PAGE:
Many times, the dog will show some sign(s) of discomfort. It is also very important that the clinician place mild to moderate pressure on the medial aspect of the elbow through the different ranges of motion. With the elbow in a normal flexed/ hyper flexed position and medially placed pressure, the clinician should place the antebrachium in supination. Most dogs with medial compartment disease/elbow dysplasia will experience discomfort with this maneuver. Below is a demonstration of the evaluation (Video 2).
Video 2. A complete examination is critical to aid in the diagnosis of suspected elbow dysplasia. Note the pain when pressured is placed on the medial aspect of the joint.
Once the clinician is confident in their physical examination, he/she must then recommend the next step, which typically include some form of imaging. Radiographs (Figure 1 and 2) are most commonly pursued. However, in some patients where one is convinced of elbow discomfort and they fit the criteria for elbow dysplasia (breed and age), one may skip radiographs and recommend sedation with an elbow CT scan (Figure 3). In most young, healthy dogs an orthopedic CT scan can be performed with heavy sedation (reducing cost to the client).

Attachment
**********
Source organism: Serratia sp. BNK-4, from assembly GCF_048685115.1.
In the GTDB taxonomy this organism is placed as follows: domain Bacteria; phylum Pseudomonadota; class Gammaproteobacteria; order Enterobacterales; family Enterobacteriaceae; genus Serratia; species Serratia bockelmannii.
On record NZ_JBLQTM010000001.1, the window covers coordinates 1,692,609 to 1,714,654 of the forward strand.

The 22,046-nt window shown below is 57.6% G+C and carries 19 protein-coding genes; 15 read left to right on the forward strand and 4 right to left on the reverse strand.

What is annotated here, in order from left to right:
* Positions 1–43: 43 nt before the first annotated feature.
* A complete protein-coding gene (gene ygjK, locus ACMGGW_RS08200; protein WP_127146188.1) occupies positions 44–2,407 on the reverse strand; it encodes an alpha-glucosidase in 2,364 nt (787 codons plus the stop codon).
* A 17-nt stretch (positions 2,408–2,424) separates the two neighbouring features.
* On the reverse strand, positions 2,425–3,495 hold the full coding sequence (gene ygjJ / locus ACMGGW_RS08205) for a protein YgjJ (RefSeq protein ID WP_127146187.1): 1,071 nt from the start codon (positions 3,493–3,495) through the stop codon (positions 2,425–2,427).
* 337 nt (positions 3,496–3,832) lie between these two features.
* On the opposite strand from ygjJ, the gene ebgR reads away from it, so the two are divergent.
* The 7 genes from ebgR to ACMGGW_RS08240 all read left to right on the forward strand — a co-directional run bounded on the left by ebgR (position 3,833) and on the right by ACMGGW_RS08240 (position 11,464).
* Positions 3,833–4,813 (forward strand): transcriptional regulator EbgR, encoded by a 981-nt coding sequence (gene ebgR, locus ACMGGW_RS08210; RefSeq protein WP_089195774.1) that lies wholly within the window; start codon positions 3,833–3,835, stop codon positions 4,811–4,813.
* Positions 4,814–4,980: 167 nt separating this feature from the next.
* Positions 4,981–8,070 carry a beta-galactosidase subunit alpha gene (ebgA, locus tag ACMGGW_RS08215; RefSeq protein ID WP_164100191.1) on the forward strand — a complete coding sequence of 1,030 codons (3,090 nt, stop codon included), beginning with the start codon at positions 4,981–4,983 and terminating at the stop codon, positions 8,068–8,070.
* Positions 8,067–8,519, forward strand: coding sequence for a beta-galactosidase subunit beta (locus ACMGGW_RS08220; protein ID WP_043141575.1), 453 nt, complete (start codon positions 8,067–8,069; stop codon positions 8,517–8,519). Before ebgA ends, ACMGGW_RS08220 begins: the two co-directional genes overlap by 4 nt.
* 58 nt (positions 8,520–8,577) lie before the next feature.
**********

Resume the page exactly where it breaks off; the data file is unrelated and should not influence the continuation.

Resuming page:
The diagnostic yield of a CT scan is much greater than standard radiographs. Additionally, radiographs and/or a CT scan will generally provide enough information to allow the clinician to recommend further treatment, however there are times when a diagnosis is unclear, and therefore may require further diagnostics such as arthrocentesis with fluid analysis and culture.
Treatments for a Dog with Elbow Dysplasia
Elbow arthroscopy is generally the next recommendation for a patient diagnosed with elbow dysplasia. This will provide both diagnostic and treatment value. Arthroscopy allows the clinician to fully assess the cartilage surfaces and allow for full evaluation. It will also allow for removal of fragmented coronoid processes (FMCP) if present (See Video 3).
Video 3. Arthroscopy showing a dog’s elbow with a fragmented coronoid process (FMCP).